Overlooked Shaun Marsh takes his chance
Australia's selectors have had a difficult summer and they were made to look foolish again when Shaun Marsh hit 110 against England two days after being left out of the World Cup squad. He may yet make the trip because Michael Hussey, the man he has replaced for this series, remains a major doubt due to his hamstring injury.
Marsh made a strong case that he should have been there by right, but his hopes of making the 15-man World Cup party weren't helped with the selectors able to select Tim Paine as a reserve keeper-batsman. Given Australia's batting woes this season, it's difficult to think why Marsh isn't playing a part across all formats. Mickey Arthur, his coach at Western Australia, rates him as talented as any batsman he has coached, although a first-class average 37.97, lower than his ODI mark, doesn't do him any favours
But even though his route to the subcontinent next month rests on the fortunes of others he isn't dwelling on being overlooked. "I'm never one to worry about selections," he said after Australia's 46-run win in Hobart. "I was disappointed not to get picked, but I see these games as an opportunity to improve my game at international level. It's given me a lot of confidence. I'm sure the guys who go over will do a great job."
England were due to face Marsh when they played Australia A, also at Hobart, in November but he pulled out due to injury. Andrew Strauss said they would need to come up with some new ideas. "He had a nice mix of getting ones and hitting boundaries," he said. "He's a player in good form and we'll have to look at how we could have done things differently."
By trade Marsh is opener, like his father Geoff, but his immediate chances for Australia appear to be in the middle order and he showed his adaptability in Hobart when he came in at No. 6 with the score 4 for 33. He added 100 with Cameron White then an unexpected 88 with Doug Bollinger for the ninth wicket to give Australia a defendable total.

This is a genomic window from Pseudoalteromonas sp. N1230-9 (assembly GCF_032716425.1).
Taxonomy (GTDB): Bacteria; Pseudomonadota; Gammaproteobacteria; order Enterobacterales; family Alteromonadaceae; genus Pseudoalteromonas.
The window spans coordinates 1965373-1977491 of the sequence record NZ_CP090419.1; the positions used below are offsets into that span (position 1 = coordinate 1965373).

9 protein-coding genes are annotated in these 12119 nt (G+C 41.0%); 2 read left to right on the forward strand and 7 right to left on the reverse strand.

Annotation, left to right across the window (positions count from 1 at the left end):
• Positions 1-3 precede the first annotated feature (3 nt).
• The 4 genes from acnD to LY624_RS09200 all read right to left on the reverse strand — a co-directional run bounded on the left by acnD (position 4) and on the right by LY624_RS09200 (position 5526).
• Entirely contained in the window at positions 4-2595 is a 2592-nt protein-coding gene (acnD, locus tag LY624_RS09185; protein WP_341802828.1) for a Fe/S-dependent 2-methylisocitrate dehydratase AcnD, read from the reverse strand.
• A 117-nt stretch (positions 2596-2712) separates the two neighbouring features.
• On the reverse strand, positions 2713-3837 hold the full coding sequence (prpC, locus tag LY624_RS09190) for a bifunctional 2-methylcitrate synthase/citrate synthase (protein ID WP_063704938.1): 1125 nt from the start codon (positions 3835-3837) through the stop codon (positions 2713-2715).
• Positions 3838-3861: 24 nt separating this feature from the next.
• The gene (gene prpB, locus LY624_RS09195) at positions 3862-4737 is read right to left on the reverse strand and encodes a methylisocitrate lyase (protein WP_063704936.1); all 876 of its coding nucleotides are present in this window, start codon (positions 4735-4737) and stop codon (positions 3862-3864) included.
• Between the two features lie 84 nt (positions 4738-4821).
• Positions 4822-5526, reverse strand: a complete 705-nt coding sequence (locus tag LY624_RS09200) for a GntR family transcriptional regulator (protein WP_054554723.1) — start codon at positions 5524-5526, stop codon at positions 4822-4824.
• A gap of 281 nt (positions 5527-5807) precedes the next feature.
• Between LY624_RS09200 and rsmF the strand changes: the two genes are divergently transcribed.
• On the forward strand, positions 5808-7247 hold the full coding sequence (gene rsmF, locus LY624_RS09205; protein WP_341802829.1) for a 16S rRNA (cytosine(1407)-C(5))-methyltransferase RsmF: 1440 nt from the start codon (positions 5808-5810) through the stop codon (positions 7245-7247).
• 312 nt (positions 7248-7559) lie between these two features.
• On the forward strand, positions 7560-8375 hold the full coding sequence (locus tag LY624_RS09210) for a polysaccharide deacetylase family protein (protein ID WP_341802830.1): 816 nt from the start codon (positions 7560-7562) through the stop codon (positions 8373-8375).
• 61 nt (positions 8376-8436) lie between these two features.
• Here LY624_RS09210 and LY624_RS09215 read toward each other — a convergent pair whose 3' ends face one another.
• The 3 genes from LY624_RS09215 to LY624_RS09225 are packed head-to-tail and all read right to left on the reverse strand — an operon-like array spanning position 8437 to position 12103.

"It was just a great opportunity for me," he said. "Huss going down was very unfortunate but it gave me my chance. It didn't matter where I batted for Australia, I just wanted to play. It's obviously different to opening but I knew once I got myself in, and started feeling good, I could play some shots. It was a lot of fun out there especially with Dougie at the end. We got our team to a competitive total and defended it well."
Marsh had plenty of praise for his unlikely tail-end partner. Bollinger had only batted four times in his previous 27 ODIs with a top score of three, but unfurled two cover drives during his run-a-ball 30. "Dougie was loving it out there," Marsh said. "It was a lot of fun. I was trying to tell him to rotate the strike and keep the ball on the ground. He played some wonderful shots, it was fantastic the way he went about it. Without him we probably wouldn't have got to 200."
Although Marsh is unlikely to break the opening combination of Shane Watson and Brad Haddin, Michael Clarke made it fairly clear that he wants to make use of Marsh's impressive form by using him higher up the order. "Shaun will definitely be playing in the next three games," Clarke said. "It's unlikely he'll be batting at No.6 as well, especially when he's hitting the ball as sweet as he is. He's in wonderful nick at the moment. He's certainly going to get opportunities if he plays like that."
Andrew McGlashan is an assistant editor at ESPNcricinfo